London: The BBC’s chairman on Friday announced his resignation after his involvement in a loan for then UK prime minister Boris Johnson raised questions about the broadcaster’s vaunted impartiality.
Britain’s Conservative government has long been accused of seeking to muzzle the publicly funded BBC, and the appointment of Richard Sharp — a wealthy past donor to the party — was denounced by opposition parties at the time.
The appointment of the BBC chair lies in the gift of the government. It only emerged later that Sharp had acted as go-between to facilitate the £800,000 ($1 million) loan for Johnson.
Sharp — formerly a boss of Johnson’s successor Rishi Sunak at investment bank Goldman Sachs — denied any wrongdoing but said he was stepping down to avoid becoming “a distraction from the Corporation’s good work”.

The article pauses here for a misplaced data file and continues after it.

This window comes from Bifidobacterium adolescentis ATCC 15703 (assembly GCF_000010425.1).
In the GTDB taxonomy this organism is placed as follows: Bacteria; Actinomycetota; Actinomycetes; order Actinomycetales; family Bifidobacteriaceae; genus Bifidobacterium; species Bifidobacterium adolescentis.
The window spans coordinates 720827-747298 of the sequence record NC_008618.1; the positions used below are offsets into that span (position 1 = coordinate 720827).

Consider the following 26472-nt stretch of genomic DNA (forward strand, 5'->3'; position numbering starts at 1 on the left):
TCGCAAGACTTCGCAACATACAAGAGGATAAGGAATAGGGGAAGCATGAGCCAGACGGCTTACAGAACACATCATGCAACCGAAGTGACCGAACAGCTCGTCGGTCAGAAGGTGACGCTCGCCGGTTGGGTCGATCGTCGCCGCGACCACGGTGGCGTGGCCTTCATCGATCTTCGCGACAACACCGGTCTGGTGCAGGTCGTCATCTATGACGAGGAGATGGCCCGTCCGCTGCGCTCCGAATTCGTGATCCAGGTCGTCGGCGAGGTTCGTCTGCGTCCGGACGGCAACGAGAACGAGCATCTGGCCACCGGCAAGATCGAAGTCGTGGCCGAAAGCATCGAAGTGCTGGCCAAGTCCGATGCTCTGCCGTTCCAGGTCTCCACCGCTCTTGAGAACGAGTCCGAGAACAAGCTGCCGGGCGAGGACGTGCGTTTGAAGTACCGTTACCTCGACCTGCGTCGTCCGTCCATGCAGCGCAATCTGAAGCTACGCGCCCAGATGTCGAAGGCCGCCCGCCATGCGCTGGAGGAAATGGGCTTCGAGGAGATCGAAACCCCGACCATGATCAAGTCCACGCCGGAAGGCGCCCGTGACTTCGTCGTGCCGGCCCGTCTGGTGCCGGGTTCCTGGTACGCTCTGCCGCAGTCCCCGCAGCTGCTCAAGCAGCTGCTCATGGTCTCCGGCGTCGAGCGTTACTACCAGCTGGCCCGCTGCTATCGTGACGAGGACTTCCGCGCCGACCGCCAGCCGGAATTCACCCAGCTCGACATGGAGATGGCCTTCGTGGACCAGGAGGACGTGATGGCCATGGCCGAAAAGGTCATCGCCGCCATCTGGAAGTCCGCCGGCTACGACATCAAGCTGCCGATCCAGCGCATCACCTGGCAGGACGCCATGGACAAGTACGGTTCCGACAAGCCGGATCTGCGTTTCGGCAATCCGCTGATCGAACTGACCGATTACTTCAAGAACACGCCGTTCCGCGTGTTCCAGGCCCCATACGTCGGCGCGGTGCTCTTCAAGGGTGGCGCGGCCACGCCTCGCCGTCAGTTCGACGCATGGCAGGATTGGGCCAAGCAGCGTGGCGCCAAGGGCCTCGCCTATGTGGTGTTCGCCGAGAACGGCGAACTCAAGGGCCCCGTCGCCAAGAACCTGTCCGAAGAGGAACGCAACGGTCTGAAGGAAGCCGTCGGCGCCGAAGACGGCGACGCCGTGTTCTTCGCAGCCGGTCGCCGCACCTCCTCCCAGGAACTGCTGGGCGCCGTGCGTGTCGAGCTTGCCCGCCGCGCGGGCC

However, Sharp’s close past ties to the Conservatives had already served as a distracting controversy for both the broadcaster and the government.
Last month, those ties were angrily raised by critics when the BBC suspended former England star Gary Lineker from its flagship football highlights show.
Lineker, on Twitter, had accused the Sunak government of using Nazi-era rhetoric in promoting its hardline immigration policies.
Lineker was hurriedly reinstated by the Sharp-led board after other presenters refused to work, throwing the BBC’s sports schedule across TV and radio into chaos.
Culture Secretary Lucy Frazer thanked Sharp for his service, as the government began the delicate hunt for a successor to one of Britain’s highest-profile roles when he leaves at the end of June.
Sunak has already had to find a new deputy prime minister after Dominic Raab was forced out last Friday, after another inquiry found him guilty of bullying civil servants.
Lineker waded in anew to argue the government should not get to choose the BBC chair. “Not now, not ever,” he tweeted.
But Sunak refused to rule out another political appointee, telling reporters that he would not “prejudge” the recruitment process.
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